Description and photos of damage at Dog Wood Forest, from December 14th, 2006 windstorm

2006, mid-December. A record-breaking wind storm hits the Pacific Northwest. Sustained winds in the Seattle area of 40 to 50 mph, with peak gusts recorded near 100 mph on the coast and as high as 70 mph in the interior. Nearly 1 million households lost power, most remained without power for at least four days and some did not have power back for more than a week. This is about as close to a hurricane as it gets around here, and the trees don't like it one bit.

At our property near Carnation, WA, numerous trees were lost. A quick, but reasonably-accurate, estimate was made based on a few sampled inventories around the property. In all three tenth-acre plots, eight or nine trees were lost, suggesting an average loss of about 80 to 90 trees per acre (TPA) across the property. In the sections harvested in 2005, tree density was left after harvest at between 140 TPA in the most-heavily thinned quadrant, up to 220 TPA in the least-heavily thinned quadrant. The two other quadrants were thinned to 170 TPA (all density figures are approximate, verified by one cruise but not double-checked). The inventoried plots taken after the wind storm included two within the 170 TPA zone and one within the 140 TPA zone.

In other words, average loss across the property is approximately between 45% and 65% of the total inventory, within the sampled areas. Assuming the same 80-90 TPA loss exists in the 220 TPA zone, losses in that area could be as low as 35%. These figures are based on the first management area within the forest, of three. The property is extremely difficult to traverse at the moment, due to all of the downed trees, and I was unable to reach either of the other two management areas. They had not been thinned, and one of the two areas includes a large stand of alders that was already decimated in an ice storm a few years ago.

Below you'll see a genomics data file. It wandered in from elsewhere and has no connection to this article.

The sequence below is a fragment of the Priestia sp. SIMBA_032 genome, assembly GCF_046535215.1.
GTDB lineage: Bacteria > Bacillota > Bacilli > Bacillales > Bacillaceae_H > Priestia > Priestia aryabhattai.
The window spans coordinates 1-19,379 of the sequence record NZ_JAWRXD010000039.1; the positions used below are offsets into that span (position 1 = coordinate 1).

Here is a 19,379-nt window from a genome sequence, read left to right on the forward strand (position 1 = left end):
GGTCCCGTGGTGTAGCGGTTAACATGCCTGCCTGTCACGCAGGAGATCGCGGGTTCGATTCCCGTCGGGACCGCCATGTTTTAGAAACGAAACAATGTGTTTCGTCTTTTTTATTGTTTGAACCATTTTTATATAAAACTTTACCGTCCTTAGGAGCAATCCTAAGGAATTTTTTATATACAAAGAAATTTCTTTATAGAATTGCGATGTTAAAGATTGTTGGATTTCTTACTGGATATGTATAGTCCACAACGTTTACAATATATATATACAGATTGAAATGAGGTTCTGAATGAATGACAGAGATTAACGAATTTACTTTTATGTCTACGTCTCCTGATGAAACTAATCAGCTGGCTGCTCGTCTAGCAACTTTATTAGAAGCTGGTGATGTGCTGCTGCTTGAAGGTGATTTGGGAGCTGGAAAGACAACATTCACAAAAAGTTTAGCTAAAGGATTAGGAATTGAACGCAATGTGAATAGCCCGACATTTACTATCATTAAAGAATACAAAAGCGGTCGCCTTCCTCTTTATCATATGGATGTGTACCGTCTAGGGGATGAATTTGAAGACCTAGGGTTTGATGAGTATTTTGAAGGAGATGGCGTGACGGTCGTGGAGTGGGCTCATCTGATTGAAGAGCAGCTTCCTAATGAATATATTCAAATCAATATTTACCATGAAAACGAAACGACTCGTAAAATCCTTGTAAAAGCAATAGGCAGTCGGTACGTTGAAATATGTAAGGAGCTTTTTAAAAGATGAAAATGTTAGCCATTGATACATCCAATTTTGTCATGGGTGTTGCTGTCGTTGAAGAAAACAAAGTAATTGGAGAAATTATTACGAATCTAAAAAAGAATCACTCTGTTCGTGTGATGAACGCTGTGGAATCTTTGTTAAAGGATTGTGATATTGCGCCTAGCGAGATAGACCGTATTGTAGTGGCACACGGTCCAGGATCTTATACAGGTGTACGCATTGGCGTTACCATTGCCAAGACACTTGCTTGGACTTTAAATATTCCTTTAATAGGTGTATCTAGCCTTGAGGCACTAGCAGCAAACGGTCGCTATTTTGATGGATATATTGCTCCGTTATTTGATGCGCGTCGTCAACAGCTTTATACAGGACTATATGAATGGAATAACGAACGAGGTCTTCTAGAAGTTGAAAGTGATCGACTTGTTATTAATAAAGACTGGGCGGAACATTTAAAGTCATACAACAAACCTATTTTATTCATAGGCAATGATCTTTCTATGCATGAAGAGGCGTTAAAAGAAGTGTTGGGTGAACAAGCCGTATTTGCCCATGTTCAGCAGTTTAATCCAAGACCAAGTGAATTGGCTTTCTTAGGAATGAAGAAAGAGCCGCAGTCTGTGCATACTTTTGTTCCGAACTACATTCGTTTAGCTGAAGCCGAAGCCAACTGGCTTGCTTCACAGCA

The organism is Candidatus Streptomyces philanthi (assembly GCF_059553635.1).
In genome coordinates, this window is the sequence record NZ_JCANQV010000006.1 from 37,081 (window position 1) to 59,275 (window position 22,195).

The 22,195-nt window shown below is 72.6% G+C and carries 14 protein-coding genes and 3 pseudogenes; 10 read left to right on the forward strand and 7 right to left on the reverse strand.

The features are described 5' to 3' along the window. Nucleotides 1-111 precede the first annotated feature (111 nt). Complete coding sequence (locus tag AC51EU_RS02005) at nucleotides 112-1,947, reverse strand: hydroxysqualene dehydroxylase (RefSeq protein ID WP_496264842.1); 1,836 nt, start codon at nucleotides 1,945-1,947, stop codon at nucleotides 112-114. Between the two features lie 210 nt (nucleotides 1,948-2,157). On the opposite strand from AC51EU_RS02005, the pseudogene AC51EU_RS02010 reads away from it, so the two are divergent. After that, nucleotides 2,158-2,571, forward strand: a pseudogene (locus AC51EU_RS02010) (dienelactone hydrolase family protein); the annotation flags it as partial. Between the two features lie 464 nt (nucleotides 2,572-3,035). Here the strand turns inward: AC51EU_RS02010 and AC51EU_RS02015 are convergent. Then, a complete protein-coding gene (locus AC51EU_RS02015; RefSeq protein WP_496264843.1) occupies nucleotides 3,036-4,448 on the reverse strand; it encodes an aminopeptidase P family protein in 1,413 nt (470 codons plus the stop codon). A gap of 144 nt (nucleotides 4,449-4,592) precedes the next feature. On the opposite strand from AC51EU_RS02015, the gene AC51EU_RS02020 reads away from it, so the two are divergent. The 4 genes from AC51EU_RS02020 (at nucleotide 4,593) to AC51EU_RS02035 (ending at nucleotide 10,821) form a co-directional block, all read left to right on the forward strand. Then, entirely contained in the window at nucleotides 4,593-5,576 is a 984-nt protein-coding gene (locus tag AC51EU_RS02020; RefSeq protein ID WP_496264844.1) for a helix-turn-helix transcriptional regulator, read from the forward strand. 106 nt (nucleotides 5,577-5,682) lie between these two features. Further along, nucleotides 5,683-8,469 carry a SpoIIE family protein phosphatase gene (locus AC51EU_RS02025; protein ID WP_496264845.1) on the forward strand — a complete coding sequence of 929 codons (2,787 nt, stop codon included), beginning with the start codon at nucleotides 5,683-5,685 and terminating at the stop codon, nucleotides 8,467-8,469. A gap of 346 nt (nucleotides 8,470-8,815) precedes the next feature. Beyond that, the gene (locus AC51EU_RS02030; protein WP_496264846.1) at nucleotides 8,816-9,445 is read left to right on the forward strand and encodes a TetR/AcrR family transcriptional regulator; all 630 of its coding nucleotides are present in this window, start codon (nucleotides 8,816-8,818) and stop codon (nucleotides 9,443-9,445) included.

As is the case in almost every situation, there is bad news and good news. The bad news, beside the obvious, is that the forest needs to be cleaned up. This much wood on the ground presents a fire, disease, and pest hazard to the remaining live trees. It would be preferable to salvage the wood for sale to lumber mills, but doing so isn't as simple as it sounds. On the one hand, the trees can't sit for too long before they are no longer marketable (maybe a month or two? I'm not actually sure). On the other hand, the ground is so wet right now that harvesting the downed wood could unacceptably compact the forest soil. One solution might be to use a cable system to harvest, but that will likely be more expensive to do, even as the timber prices might be depressed (assuming a large enough number of forest owners put their salvaged wood on the market at the same time).

The good news is that in spite of the personal difficulties and disappointment that this represents, this may wind up being a net positive benefit for the forest. There are still a considerable number of trees left, and it's likely that most of the new growth of trees will be something other than the Douglas Fir that is practically the only species represented currently. The improvement in species diversity should improve the overall health of the forest. Also, assuming that this sort of wind storm doesn't become a regular occurrence, the remaining trees have less competition and so may wind up being able to grow more robustly, improving the health of individual trees. Finally, you'll note in the pictures below that in spite of the virtual complete coverage of the forest floor with downed trees, not one single tree hit our gate. It's not a great gate, but it's ours, paid for and still standing after all of this drama.

One note on the photos: each panorama is a series of individual photos "stitched" together digitally. This results in minor artifacts, the most notable being that some horizontal lines (e.g. a downed tree) may appear bent, even though in reality the object is basically straight. Rest assured, the trees are not rubber tree plants. :)

Approximately 110 degree field-of-view, from entrance to property

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Approximately 150 degree field-of-view, from about a third in on the driveway

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360 degree field-of-view, from the inventory plot taken in the NE harvest area
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